On one side, you have the wizard of woosh, Tony Dorsett.On the other is the king of the cut, that prancing Bear, Walter Payton. Call them both Mr. Touchdown.

Thrown in the pop of the shotgun, the force of the flex, a cocky kid quarterback who once toiled in College Park and a head coach who learned to hate the Cowboys from the master of snarl at Redskin Park and Monday's opening-round NFC game between Dallas and Chicago (2 p.m. EST, WTOP-TV-9) is chock full of day-after-Christmas goodies.

Both teams can move the ball on offense, though the NFL East Division champion Cowboys, 12-2 would appear to have the more balanced attack and a larger arsenal of weapons.

There is Roger Staubach, who overtook the Rams' Pat Haden - thanks mostly to the Redskins - in the final week of the season to become the NFC's league passer. Staubach has a 58 per cent completion average, 18 touchdown tosses and only nine interceptions.

Staubach is an equal opportunity thrower, aiming mostly at big-play wide receiver Drew Pearson, running backs Preston Pearson and Dorsett and tight end Billy Joe DuPree. Those four have caught 151 of Staubach's 210 completions this season.

The Cowboy passing attack became even more effective this season because of Dorsett's presence in the lineup. The little rookie with the big college reputation gained 1,007 yards, even if the didn't become a full-time starter until the Cowboys' ninth game of the regular season.

"He can break for a touchdown on and play," said Cowboy coach Tom Landry, whose team will be in the playoffs for the 11th time in 12 years. "We didn't have that against Los angeles." Last year, the Cowboys fell to the Rams, 14-12, in the opening round.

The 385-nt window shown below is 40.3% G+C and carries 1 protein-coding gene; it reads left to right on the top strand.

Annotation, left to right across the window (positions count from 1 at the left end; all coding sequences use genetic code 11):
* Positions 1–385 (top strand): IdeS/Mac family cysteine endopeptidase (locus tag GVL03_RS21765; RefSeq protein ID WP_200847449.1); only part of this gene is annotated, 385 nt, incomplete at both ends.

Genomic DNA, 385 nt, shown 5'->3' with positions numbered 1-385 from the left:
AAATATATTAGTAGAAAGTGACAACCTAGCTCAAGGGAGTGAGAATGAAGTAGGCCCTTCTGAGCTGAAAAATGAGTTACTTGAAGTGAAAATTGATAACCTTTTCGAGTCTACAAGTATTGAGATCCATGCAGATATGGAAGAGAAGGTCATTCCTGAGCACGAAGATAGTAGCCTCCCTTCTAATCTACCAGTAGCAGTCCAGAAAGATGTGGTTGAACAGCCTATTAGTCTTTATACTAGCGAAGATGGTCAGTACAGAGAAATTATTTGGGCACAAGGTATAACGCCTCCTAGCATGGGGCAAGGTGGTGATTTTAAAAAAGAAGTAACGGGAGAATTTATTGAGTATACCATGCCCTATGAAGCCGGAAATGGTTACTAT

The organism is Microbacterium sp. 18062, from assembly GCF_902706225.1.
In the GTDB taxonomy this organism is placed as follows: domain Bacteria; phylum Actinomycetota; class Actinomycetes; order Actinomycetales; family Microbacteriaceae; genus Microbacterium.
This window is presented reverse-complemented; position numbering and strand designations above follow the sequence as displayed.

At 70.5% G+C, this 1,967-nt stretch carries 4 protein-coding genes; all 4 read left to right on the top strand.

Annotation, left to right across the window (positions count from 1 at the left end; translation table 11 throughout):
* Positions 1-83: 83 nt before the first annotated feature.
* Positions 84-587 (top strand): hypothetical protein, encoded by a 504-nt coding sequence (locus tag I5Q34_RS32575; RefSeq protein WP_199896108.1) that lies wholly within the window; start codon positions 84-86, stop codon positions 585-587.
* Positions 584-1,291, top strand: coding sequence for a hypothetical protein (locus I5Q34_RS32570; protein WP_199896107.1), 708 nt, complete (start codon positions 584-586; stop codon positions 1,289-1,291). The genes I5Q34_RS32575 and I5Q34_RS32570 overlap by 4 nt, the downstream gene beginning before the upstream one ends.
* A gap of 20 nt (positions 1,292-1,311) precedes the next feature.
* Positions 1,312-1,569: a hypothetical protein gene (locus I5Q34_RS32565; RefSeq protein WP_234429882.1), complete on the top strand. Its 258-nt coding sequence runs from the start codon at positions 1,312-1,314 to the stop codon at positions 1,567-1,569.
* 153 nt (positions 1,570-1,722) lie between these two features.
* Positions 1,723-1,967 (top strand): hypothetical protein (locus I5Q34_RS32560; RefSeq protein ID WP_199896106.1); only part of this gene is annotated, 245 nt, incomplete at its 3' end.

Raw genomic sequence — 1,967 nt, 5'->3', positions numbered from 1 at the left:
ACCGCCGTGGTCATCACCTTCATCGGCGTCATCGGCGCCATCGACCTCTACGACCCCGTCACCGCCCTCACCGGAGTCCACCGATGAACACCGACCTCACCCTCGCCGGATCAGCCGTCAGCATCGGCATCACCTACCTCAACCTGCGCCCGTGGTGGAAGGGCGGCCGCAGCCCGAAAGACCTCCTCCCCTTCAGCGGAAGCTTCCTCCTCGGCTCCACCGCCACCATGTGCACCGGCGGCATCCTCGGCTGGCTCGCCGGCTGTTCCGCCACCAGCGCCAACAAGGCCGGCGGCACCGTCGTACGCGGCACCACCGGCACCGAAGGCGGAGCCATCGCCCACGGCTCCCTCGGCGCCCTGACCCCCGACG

This year, Dallas is favored by nine points over a Chicago team, 9-5, that won its final six games after a 47-0 humiliation in Houston. The Bears are making their first playoff appearnace since 1963.

Jack Pardee, who once played and coached under George Allen, coaches a Chicago team that has been carried into the playoffs by Payton's two feet and Bob Thomas' one foot, which kicked the game-winning field goal in New York last Sunday.

Payton finished the season with 1,852 yards and a 5.5 per carry average. He also scored 16 touchdowns to lead the NFL, three more than Dorsett.

"Nobody is going to stop him," Landry admitted. "There's pressure on all 11 men."

The Cowboys' chances of containing Payton and former Maryland quarterback Bob Avellini seem far better than the Bears have in bottling up Dallas' multi-formation attack.

The Cowboys finished No. 1 in the NFC in total defense, No. 1 against the rush and No. 2 against the pass. And when these teams, with Efren Herrera a dependable kicker and the NFC's leading scorer. Yet Herrera rarely has been asked to kick under much pressure because most Cowboy games do not go to the wire.

The same cannot be said for Thomas, who blew two short chip shots against the Giants before kicking the game-winning field goal to save Chicago's season, and probably his job.